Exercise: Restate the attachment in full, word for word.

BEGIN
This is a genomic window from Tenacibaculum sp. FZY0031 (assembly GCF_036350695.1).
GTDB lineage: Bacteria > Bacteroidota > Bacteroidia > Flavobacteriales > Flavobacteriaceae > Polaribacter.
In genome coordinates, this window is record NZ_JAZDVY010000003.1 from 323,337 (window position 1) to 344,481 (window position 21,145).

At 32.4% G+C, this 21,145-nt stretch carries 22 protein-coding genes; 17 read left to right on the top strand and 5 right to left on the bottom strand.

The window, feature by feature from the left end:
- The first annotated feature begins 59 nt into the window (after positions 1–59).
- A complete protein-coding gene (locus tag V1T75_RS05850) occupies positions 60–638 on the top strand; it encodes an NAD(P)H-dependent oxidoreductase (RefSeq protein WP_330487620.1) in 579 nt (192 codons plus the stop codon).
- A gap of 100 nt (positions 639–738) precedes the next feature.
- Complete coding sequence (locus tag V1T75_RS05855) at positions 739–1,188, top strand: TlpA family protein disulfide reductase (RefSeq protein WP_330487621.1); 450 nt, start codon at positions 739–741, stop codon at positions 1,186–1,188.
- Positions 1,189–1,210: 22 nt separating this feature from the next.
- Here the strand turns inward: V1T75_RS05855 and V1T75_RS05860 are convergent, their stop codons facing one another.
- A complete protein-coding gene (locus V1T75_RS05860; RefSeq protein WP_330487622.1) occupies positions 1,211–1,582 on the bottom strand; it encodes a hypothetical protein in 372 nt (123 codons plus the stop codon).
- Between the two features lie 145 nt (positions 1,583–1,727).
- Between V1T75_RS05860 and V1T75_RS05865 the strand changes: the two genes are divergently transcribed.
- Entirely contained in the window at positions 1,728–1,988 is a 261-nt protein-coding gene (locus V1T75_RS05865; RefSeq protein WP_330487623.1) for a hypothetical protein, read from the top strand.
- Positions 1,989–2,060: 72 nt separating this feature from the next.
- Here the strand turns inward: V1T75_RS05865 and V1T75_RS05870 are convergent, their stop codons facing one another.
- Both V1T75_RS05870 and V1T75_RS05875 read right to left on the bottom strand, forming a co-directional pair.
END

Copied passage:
This is a genomic window from Tenacibaculum sp. FZY0031 (assembly GCF_036350695.1).
GTDB lineage: Bacteria > Bacteroidota > Bacteroidia > Flavobacteriales > Flavobacteriaceae > Polaribacter.
In genome coordinates, this window is record NZ_JAZDVY010000003.1 from 323,337 (window position 1) to 344,481 (window position 21,145).

At 32.4% G+C, this 21,145-nt stretch carries 22 protein-coding genes; 17 read left to right on the top strand and 5 right to left on the bottom strand.

The window, feature by feature from the left end:
- The first annotated feature begins 59 nt into the window (after positions 1–59).
- A complete protein-coding gene (locus tag V1T75_RS05850) occupies positions 60–638 on the top strand; it encodes an NAD(P)H-dependent oxidoreductase (RefSeq protein WP_330487620.1) in 579 nt (192 codons plus the stop codon).
- A gap of 100 nt (positions 639–738) precedes the next feature.
- Complete coding sequence (locus tag V1T75_RS05855) at positions 739–1,188, top strand: TlpA family protein disulfide reductase (RefSeq protein WP_330487621.1); 450 nt, start codon at positions 739–741, stop codon at positions 1,186–1,188.
- Positions 1,189–1,210: 22 nt separating this feature from the next.
- Here the strand turns inward: V1T75_RS05855 and V1T75_RS05860 are convergent, their stop codons facing one another.
- A complete protein-coding gene (locus V1T75_RS05860; RefSeq protein WP_330487622.1) occupies positions 1,211–1,582 on the bottom strand; it encodes a hypothetical protein in 372 nt (123 codons plus the stop codon).
- Between the two features lie 145 nt (positions 1,583–1,727).
- Between V1T75_RS05860 and V1T75_RS05865 the strand changes: the two genes are divergently transcribed.
- Entirely contained in the window at positions 1,728–1,988 is a 261-nt protein-coding gene (locus V1T75_RS05865; RefSeq protein WP_330487623.1) for a hypothetical protein, read from the top strand.
- Positions 1,989–2,060: 72 nt separating this feature from the next.
- Here the strand turns inward: V1T75_RS05865 and V1T75_RS05870 are convergent, their stop codons facing one another.
- Both V1T75_RS05870 and V1T75_RS05875 read right to left on the bottom strand, forming a co-directional pair.